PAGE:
Highly educated whites and minorities are no more likely to support workplace affirmative action programs than are their less educated peers, according to a new study in the March issue of Social Psychology Quarterly, which casts some doubt on the view that an advanced education is profoundly transformative when it comes to racial attitudes.
"I think this study is important because there's a common view that education is uniformly liberalizing, and this study showsin a number of casesthat it's not," said study author Geoffrey T. Wodtke, a doctoral student in the Department of Sociology at the University of Michigan.
Titled, "The Impact of Education on Intergroup Attitudes: A Multiracial Analysis," the study analyzes the effects of education on racial attitudes among whites, blacks, Hispanics, and Asians using data from the Multi-City Study of Urban Inequality 1992-1994, which interviewed adults in Boston, Atlanta, Detroit, and Los Angeles, and the 1990-2010 waves of the nationally representative General Social Survey.
Wodtke's study finds that while being better educated does not increase the likelihood that whites and minorities approve of affirmative action in the workplace, it does increase the probability that they support race-targeted job training. "The distinction between those two policies is that one is opportunity enhancing and the other is outcome equalizing," Wodtke said. "I think that some of the values that are promoted through education, such as individualism and meritocracy, are just much more consistent with opportunity enhancing policies like job training than they are with redistributive or outcome equalizing policies like affirmative action."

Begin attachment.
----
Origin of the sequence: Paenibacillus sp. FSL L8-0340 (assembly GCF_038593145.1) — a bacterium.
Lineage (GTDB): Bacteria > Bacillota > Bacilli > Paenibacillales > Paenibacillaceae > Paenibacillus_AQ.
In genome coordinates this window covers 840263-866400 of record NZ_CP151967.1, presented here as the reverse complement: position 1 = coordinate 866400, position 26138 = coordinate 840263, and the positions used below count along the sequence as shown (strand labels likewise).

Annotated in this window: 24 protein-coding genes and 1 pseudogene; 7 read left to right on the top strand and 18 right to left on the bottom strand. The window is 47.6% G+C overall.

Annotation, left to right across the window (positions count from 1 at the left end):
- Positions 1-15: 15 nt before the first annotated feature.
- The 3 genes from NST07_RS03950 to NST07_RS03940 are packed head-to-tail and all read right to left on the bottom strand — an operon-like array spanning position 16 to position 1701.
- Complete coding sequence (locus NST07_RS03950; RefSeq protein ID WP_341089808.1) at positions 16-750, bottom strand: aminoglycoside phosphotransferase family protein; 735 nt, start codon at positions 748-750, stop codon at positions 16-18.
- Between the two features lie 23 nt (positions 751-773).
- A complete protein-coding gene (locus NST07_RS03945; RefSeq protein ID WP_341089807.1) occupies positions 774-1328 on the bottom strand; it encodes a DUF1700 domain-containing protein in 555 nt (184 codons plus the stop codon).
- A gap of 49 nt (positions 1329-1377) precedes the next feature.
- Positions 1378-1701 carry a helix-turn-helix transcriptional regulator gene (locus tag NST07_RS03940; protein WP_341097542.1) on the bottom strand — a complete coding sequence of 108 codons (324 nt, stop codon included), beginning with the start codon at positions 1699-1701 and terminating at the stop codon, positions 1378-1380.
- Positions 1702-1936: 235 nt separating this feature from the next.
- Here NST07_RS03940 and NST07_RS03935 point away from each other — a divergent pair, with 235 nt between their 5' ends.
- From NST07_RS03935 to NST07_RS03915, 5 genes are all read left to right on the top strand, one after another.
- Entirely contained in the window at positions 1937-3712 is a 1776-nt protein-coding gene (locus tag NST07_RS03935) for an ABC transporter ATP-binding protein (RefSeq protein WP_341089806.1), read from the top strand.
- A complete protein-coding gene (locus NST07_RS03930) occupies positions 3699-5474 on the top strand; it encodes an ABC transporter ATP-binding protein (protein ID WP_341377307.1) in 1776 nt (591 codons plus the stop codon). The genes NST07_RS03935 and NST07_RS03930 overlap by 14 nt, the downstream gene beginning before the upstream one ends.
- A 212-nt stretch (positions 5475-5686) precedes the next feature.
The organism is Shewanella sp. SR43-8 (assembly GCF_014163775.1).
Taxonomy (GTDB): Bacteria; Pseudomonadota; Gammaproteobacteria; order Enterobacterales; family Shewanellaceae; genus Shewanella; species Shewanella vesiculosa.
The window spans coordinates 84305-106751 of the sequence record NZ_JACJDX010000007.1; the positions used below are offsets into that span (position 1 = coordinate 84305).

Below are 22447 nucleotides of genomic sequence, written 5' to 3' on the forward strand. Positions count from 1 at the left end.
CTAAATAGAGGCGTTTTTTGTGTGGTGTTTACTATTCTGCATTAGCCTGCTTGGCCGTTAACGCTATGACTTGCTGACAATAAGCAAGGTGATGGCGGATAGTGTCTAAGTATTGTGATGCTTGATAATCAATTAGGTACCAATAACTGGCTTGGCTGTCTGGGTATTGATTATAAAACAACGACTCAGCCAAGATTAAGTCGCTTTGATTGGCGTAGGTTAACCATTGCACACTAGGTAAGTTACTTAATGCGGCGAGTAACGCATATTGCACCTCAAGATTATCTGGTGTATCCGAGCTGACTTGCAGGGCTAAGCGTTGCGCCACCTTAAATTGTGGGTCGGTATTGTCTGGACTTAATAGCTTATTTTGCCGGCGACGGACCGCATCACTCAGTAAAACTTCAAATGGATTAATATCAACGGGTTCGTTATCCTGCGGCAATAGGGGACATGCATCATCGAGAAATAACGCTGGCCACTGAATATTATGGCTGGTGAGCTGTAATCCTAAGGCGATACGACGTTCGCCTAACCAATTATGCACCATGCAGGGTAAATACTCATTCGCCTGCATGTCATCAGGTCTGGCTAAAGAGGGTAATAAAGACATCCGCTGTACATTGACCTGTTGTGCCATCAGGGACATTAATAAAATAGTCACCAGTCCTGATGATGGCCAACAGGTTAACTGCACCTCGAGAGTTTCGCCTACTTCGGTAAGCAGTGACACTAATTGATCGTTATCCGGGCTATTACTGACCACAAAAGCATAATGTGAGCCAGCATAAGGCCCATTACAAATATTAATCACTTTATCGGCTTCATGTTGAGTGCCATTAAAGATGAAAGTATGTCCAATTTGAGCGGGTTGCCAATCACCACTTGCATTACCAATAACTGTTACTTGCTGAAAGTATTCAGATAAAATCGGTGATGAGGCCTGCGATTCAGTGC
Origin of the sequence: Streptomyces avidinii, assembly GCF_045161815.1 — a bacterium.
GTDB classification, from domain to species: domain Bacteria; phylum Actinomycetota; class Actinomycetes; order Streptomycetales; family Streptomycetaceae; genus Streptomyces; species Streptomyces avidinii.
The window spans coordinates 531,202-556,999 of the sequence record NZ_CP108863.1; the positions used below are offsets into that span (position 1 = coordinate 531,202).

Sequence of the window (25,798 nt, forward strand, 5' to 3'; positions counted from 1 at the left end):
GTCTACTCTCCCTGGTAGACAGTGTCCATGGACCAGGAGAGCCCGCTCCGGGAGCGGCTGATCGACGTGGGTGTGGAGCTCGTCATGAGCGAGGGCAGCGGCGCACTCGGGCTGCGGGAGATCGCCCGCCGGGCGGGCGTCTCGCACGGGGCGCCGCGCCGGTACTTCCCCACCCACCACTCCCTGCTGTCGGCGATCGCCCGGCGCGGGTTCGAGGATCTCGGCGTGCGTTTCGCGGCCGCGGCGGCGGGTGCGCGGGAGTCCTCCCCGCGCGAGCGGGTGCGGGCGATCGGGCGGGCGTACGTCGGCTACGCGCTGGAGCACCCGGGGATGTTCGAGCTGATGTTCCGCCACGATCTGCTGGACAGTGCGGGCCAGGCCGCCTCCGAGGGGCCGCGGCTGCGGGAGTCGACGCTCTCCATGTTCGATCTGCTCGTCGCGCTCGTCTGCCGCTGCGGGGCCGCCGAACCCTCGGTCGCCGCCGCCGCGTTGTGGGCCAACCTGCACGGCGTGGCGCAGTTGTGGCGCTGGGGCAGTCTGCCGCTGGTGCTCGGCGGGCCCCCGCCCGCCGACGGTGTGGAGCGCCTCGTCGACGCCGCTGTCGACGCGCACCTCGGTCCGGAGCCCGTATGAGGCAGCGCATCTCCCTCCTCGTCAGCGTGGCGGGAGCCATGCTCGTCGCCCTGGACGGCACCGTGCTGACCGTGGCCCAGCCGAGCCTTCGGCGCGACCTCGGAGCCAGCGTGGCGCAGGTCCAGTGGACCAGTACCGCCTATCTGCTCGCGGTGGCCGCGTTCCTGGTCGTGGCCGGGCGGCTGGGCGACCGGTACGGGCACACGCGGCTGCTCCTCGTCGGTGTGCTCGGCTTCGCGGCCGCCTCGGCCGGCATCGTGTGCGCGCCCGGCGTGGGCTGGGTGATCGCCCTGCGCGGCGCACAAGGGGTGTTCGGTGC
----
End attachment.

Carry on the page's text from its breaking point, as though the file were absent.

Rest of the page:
Still, Wodtke, a National Science Foundation Graduate Research Fellow, said he was surprised to find that better educated blacks and Hispanics are no more supportive of workplace affirmative action programs than are their less educated peers. "This surprised me because it's thought that highly educated minorities are most likely to benefit from affirmative action programs," he said.
According to Wodtke, there could be a couple of reasons why more educated blacks and Hispanics are no more likely to support affirmative action in the workplace than are their less educated peers. "One possibility is that affirmative action programs may have the unintended effect of stigmatizing people who have benefited from them," Wodtke said. "As a result of this stigmatization, people who have seemingly benefitted from affirmative action may just lose faith in the efficacy of these programs to overcome racial discrimination in the labor market."
Another possibility is that people with more advanced educations, regardless of race, become socialized in such a way that their own support for more radical social policies is somewhat diluted, Wodtke said. "The data suggest that one ideological function of the formal educational system is to marginalize ideas and values that are particularly challenging to existing power structures, perhaps even among those that occupy disadvantaged social positions," Wodtke said.
The study also finds that while whites, Hispanics, and blacks with higher levels of education are more likely to reject negative racial stereotypes than are their less educated peers, this pattern does not hold true for Asians. In fact, education has no effect on negative stereotyping among Asians, and many Asians at all levels of education hold negative views about blacks and Hispanics.
"It may have something to do with Asian's social position relative to other racial groups in the United States," Wodtke said. "Some posit that Asians and to a lesser extent Hispanics occupy a 'racial middle ground' between whites and blacks. So, it's possible that the non-effect of education on negative stereotyping among Asians is related to their self perceived risk of downward assimilation and their efforts to avoid this outcome."
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